- Ph.D. (Economics), Queen’s University
- M.A. (Economics), University of British Columbia
- B.B.A. (Management & Economics), University of Toronto
Monica Jain is a Principal Economist in the Monetary Policy Analysis and Research division of the Financial Markets Department at the Bank of Canada.
Prior to joining the Financial Markets Department in April 2015, she was a Senior Economist in the Canadian Economic Analysis Department.
Monica is an applied macroeconomist whose research and policy work has focused on a range of issues related to inflation, inflation expectations and central bank communications.
Monica obtained an MA in Economics from the University of British Columbia and a PhD in Economics from Queen’s University.
Staff discussion papers
Staff working papers
How Do People View Price and Wage Inflation?This paper examines household-level data from the Canadian Survey of Consumer Expectations (CSCE) to understand households’ expectations about price and wage inflation, how those expectations link to views about labour market conditions and the subsequent impact on households’ outlook for real spending growth.
Sluggish ForecastsGiven the influence that agents’ expectations have on key macroeconomic variables, it is surprising that very few papers have tried to extrapolate agents’ “true” expectations directly from the data. This paper presents one such approach, starting with the hypothesis that there is sluggishness in inflation and real GDP growth forecasts.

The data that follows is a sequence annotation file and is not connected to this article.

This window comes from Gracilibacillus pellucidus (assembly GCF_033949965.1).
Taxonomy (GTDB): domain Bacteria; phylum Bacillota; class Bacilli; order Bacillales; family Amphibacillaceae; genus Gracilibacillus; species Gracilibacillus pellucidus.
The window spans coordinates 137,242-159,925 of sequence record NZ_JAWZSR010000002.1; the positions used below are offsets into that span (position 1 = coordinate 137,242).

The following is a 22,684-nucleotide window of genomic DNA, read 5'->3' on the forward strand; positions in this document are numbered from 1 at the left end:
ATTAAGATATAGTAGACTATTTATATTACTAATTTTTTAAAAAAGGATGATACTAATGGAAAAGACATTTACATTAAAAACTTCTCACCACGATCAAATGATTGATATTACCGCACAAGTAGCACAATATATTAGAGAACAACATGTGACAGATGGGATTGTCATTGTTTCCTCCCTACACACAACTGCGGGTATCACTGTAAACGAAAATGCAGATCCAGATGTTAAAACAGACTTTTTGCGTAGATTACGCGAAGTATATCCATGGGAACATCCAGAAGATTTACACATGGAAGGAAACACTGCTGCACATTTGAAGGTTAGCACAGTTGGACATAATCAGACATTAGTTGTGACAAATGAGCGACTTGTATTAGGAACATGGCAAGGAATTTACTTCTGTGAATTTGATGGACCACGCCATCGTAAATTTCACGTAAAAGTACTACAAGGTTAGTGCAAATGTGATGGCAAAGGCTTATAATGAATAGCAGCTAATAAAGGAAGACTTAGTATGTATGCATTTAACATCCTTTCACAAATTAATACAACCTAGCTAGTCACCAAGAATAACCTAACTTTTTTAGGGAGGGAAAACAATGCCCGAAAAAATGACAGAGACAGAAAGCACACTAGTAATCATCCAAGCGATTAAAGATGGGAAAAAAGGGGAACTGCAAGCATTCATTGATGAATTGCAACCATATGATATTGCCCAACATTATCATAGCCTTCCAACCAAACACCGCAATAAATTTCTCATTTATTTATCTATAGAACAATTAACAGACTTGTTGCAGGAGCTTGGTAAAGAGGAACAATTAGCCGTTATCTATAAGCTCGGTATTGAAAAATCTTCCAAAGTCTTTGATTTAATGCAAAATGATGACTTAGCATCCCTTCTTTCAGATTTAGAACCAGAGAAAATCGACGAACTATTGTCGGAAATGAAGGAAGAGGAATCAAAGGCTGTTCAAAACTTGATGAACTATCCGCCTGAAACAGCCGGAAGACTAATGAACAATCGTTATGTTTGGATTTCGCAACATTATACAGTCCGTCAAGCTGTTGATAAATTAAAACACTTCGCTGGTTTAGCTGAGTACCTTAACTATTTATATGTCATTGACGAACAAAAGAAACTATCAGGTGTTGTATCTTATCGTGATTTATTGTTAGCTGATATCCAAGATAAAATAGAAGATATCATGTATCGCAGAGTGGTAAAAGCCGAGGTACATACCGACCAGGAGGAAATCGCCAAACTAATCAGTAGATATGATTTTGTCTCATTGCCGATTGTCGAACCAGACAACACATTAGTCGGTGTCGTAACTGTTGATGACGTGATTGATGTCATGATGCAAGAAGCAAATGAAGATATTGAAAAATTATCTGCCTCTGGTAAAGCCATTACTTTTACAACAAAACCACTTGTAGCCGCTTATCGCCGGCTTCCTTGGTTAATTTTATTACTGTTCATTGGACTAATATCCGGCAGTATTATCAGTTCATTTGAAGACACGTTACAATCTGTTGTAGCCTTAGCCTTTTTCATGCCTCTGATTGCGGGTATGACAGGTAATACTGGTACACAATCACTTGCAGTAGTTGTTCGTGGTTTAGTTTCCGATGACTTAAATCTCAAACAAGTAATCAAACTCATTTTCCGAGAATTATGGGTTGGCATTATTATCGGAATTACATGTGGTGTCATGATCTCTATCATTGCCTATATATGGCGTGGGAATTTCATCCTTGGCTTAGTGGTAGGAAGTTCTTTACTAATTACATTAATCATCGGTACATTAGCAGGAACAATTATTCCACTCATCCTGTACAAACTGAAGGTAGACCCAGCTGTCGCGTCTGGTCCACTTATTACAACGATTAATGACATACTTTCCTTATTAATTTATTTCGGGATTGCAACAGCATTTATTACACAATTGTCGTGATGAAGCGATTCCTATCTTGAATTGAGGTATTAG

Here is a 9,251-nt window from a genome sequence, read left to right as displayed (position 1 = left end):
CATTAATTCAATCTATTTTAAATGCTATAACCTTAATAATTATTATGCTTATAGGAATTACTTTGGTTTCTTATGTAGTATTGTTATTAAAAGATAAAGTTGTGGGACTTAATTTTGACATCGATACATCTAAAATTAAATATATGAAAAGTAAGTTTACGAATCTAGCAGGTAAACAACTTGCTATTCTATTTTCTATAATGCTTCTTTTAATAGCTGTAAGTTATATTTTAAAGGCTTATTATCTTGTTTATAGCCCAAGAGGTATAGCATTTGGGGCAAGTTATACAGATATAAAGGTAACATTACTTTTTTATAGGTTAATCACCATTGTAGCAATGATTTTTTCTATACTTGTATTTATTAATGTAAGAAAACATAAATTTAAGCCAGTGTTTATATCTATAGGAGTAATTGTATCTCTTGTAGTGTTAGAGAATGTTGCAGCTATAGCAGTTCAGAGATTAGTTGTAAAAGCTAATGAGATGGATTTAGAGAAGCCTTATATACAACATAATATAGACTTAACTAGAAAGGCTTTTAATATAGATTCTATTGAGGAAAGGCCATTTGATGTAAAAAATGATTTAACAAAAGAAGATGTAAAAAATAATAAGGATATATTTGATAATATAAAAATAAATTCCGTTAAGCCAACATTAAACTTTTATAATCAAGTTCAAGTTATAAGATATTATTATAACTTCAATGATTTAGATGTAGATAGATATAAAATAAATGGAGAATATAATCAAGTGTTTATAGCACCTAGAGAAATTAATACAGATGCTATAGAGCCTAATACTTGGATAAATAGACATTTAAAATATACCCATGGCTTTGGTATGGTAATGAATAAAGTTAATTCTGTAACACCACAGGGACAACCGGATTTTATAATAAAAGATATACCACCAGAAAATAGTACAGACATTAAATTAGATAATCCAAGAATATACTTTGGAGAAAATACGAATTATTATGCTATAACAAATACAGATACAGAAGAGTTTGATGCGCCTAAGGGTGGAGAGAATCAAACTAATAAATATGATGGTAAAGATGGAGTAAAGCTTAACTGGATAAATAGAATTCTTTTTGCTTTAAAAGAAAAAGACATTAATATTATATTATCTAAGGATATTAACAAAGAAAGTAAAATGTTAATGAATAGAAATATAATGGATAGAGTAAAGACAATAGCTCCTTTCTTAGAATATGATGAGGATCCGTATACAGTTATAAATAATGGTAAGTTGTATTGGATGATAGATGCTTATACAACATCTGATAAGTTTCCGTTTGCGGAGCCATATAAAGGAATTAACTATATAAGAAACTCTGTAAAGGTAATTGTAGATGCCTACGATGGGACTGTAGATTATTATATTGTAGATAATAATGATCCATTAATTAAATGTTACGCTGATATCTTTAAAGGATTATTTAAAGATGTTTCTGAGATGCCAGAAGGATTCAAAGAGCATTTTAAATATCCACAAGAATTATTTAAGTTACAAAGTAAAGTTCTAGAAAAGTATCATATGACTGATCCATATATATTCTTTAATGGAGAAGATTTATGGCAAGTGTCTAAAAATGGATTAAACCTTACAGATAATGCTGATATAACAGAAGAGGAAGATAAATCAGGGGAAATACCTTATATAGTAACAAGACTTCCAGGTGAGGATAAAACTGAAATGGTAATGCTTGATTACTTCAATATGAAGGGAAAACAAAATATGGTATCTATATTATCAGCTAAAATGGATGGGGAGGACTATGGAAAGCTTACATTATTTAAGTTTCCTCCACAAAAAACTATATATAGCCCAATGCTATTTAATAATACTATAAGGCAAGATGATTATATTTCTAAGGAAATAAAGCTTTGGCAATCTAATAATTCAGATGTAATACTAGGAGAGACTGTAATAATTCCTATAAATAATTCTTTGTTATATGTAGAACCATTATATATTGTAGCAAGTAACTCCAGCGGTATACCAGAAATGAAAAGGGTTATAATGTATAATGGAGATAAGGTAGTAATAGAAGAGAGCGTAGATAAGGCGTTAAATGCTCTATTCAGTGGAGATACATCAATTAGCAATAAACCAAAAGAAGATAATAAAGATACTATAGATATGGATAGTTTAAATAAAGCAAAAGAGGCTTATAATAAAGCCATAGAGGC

How Do Central Bank Projections and Forward Guidance Influence Private-Sector Forecasts?We construct a 23-country panel data set to consider the effect of central bank projections and forward guidance on private-sector forecast disagreement. We find that central bank projections and forward guidance matter mainly for private-sector forecast disagreement surrounding upcoming policy rate decisions and matter less for private-sector macroeconomic forecasts.
Perceived Inflation PersistenceThe Survey of Professional Forecasters (SPF) has had vast influence on research related to better understanding expectation formation and the behaviour of macroeconomic agents. Inflation expectations, in particular, have received a great deal of attention, since they play a crucial role in determining real interest rates, the expectations-augmented Phillips curve and monetary policy.
- “Perceived Inflation Persistence“, Journal of Business and Economic Statistics, 37:1, 110-120.
- “How Do Central Bank Projections and Forward Guidance Influence Private-Sector Forecasts”, International Journal of Central Banking, forthcoming.